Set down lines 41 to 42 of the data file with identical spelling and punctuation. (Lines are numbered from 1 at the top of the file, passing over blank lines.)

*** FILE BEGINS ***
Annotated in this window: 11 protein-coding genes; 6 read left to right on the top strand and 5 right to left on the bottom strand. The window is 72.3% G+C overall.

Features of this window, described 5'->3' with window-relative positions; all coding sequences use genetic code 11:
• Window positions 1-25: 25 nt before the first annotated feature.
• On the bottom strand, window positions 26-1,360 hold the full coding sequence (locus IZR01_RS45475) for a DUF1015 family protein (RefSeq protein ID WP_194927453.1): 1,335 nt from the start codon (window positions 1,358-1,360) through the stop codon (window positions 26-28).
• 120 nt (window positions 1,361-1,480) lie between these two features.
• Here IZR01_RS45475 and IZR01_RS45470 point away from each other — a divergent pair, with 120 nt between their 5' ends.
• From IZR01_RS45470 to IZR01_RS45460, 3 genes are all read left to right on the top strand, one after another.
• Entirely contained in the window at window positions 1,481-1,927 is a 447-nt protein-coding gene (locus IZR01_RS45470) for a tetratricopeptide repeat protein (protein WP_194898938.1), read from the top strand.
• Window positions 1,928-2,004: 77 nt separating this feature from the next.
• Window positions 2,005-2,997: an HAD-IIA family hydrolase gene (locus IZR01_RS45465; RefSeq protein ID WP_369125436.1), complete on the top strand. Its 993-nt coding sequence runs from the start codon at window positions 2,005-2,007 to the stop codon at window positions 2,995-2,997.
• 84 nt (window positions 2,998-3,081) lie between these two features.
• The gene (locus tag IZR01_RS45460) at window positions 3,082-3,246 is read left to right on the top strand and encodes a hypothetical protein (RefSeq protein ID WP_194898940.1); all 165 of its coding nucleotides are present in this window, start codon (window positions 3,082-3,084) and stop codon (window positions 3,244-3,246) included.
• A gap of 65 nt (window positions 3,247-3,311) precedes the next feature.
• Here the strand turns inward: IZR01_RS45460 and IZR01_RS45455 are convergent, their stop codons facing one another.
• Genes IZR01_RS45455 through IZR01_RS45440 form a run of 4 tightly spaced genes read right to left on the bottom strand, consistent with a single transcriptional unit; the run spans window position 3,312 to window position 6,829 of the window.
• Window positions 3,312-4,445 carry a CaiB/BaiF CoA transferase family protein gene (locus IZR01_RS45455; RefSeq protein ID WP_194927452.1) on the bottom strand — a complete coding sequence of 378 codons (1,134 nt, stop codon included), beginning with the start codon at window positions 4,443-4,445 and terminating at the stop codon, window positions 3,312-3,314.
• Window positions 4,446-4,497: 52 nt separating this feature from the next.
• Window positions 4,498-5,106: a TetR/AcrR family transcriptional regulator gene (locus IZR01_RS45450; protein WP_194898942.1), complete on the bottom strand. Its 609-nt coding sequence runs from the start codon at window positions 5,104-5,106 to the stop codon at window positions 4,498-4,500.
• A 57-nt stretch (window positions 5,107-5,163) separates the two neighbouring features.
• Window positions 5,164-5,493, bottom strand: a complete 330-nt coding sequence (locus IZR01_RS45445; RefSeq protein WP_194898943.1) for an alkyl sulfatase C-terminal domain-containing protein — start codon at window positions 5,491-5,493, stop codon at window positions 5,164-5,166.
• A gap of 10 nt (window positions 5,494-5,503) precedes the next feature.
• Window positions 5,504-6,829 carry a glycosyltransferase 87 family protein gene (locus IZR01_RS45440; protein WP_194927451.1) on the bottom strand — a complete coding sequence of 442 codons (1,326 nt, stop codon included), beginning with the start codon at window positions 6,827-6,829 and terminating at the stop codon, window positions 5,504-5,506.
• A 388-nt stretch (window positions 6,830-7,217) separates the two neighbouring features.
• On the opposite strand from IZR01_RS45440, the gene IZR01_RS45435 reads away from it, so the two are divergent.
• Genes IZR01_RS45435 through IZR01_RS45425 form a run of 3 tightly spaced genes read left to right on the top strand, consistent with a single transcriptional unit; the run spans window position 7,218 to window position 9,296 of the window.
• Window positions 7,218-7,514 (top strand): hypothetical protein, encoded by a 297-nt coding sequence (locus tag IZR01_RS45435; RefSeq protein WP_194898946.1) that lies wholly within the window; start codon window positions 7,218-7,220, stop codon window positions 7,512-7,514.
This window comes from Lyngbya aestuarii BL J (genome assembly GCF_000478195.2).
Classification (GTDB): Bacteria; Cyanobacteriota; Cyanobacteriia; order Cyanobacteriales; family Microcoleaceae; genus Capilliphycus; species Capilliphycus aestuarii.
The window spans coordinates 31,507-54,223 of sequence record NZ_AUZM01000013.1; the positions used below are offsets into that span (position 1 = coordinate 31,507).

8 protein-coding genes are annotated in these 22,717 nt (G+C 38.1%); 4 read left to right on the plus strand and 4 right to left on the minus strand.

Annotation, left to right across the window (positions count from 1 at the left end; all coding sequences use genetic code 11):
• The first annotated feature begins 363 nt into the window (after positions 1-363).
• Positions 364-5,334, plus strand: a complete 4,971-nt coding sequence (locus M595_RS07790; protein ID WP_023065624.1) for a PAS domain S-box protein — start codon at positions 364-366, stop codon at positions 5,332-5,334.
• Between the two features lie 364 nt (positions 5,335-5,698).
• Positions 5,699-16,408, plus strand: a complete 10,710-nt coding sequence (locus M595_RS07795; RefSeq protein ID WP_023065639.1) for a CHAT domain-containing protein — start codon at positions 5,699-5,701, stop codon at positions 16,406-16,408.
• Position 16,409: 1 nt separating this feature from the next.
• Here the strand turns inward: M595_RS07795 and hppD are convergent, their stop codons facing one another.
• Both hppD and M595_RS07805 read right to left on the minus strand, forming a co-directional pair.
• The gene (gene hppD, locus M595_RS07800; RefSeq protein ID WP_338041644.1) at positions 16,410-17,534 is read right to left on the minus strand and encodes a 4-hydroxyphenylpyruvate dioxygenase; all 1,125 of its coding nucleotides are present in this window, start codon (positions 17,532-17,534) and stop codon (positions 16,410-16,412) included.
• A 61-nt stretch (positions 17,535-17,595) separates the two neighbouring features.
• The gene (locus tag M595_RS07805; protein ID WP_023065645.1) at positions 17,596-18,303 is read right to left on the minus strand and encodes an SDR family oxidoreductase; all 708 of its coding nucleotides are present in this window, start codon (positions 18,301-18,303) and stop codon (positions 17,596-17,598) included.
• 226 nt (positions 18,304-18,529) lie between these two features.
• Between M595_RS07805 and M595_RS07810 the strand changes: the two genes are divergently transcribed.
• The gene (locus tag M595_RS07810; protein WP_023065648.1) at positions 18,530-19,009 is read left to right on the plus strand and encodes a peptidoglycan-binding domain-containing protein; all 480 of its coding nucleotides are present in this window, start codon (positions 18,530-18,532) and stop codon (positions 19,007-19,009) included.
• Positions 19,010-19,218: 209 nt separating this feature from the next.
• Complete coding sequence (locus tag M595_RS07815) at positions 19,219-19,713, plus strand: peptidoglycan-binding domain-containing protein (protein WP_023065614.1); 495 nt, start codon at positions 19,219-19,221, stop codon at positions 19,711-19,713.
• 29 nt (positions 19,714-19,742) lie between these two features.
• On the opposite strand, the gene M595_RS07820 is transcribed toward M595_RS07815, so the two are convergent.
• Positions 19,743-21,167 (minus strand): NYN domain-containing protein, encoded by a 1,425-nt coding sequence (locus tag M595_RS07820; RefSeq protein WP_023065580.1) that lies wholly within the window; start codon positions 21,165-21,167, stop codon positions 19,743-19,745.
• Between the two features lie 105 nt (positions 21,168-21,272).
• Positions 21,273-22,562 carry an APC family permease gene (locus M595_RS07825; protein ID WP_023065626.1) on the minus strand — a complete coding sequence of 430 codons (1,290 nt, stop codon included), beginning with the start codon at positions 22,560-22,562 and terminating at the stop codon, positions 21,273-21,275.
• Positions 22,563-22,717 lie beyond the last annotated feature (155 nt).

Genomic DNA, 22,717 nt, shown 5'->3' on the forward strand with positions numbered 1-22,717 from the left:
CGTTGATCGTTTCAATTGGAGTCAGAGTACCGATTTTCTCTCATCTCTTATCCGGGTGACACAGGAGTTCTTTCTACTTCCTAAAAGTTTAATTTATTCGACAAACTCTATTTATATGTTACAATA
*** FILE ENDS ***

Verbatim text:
• The gene (locus tag M595_RS07805; protein ID WP_023065645.1) at positions 17,596-18,303 is read right to left on the minus strand and encodes an SDR family oxidoreductase; all 708 of its coding nucleotides are present in this window, start codon (positions 18,301-18,303) and stop codon (positions 17,596-17,598) included.
• 226 nt (positions 18,304-18,529) lie between these two features.